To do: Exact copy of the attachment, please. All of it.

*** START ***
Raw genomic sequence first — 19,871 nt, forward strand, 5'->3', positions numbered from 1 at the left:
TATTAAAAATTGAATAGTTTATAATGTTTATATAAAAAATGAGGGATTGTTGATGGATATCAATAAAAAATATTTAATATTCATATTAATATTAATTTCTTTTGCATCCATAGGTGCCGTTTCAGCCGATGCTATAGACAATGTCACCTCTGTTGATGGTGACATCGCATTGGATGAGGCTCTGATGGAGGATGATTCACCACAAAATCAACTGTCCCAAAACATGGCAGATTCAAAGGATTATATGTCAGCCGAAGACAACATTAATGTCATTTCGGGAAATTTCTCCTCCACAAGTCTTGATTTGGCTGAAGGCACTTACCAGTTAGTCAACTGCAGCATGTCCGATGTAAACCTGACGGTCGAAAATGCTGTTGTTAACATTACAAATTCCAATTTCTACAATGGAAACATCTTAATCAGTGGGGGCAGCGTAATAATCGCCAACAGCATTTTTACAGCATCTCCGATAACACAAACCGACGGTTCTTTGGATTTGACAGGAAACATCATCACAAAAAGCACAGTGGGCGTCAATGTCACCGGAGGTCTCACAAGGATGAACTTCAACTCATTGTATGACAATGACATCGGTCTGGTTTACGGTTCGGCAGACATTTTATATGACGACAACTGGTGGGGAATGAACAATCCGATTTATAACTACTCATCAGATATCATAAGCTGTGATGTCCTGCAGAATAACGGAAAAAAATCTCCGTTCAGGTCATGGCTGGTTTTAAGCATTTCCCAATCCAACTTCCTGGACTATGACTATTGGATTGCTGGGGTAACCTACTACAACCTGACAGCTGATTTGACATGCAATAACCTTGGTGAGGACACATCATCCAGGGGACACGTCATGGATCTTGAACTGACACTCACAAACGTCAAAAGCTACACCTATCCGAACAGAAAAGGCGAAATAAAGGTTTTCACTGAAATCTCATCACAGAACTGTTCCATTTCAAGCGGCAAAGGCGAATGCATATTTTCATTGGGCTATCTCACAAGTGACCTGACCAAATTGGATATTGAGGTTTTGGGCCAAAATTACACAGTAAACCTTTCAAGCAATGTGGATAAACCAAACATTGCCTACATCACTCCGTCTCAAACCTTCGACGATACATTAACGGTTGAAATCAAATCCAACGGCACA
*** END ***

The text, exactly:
Raw genomic sequence first — 19,871 nt, forward strand, 5'->3', positions numbered from 1 at the left:
TATTAAAAATTGAATAGTTTATAATGTTTATATAAAAAATGAGGGATTGTTGATGGATATCAATAAAAAATATTTAATATTCATATTAATATTAATTTCTTTTGCATCCATAGGTGCCGTTTCAGCCGATGCTATAGACAATGTCACCTCTGTTGATGGTGACATCGCATTGGATGAGGCTCTGATGGAGGATGATTCACCACAAAATCAACTGTCCCAAAACATGGCAGATTCAAAGGATTATATGTCAGCCGAAGACAACATTAATGTCATTTCGGGAAATTTCTCCTCCACAAGTCTTGATTTGGCTGAAGGCACTTACCAGTTAGTCAACTGCAGCATGTCCGATGTAAACCTGACGGTCGAAAATGCTGTTGTTAACATTACAAATTCCAATTTCTACAATGGAAACATCTTAATCAGTGGGGGCAGCGTAATAATCGCCAACAGCATTTTTACAGCATCTCCGATAACACAAACCGACGGTTCTTTGGATTTGACAGGAAACATCATCACAAAAAGCACAGTGGGCGTCAATGTCACCGGAGGTCTCACAAGGATGAACTTCAACTCATTGTATGACAATGACATCGGTCTGGTTTACGGTTCGGCAGACATTTTATATGACGACAACTGGTGGGGAATGAACAATCCGATTTATAACTACTCATCAGATATCATAAGCTGTGATGTCCTGCAGAATAACGGAAAAAAATCTCCGTTCAGGTCATGGCTGGTTTTAAGCATTTCCCAATCCAACTTCCTGGACTATGACTATTGGATTGCTGGGGTAACCTACTACAACCTGACAGCTGATTTGACATGCAATAACCTTGGTGAGGACACATCATCCAGGGGACACGTCATGGATCTTGAACTGACACTCACAAACGTCAAAAGCTACACCTATCCGAACAGAAAAGGCGAAATAAAGGTTTTCACTGAAATCTCATCACAGAACTGTTCCATTTCAAGCGGCAAAGGCGAATGCATATTTTCATTGGGCTATCTCACAAGTGACCTGACCAAATTGGATATTGAGGTTTTGGGCCAAAATTACACAGTAAACCTTTCAAGCAATGTGGATAAACCAAACATTGCCTACATCACTCCGTCTCAAACCTTCGACGATACATTAACGGTTGAAATCAAATCCAACGGCACA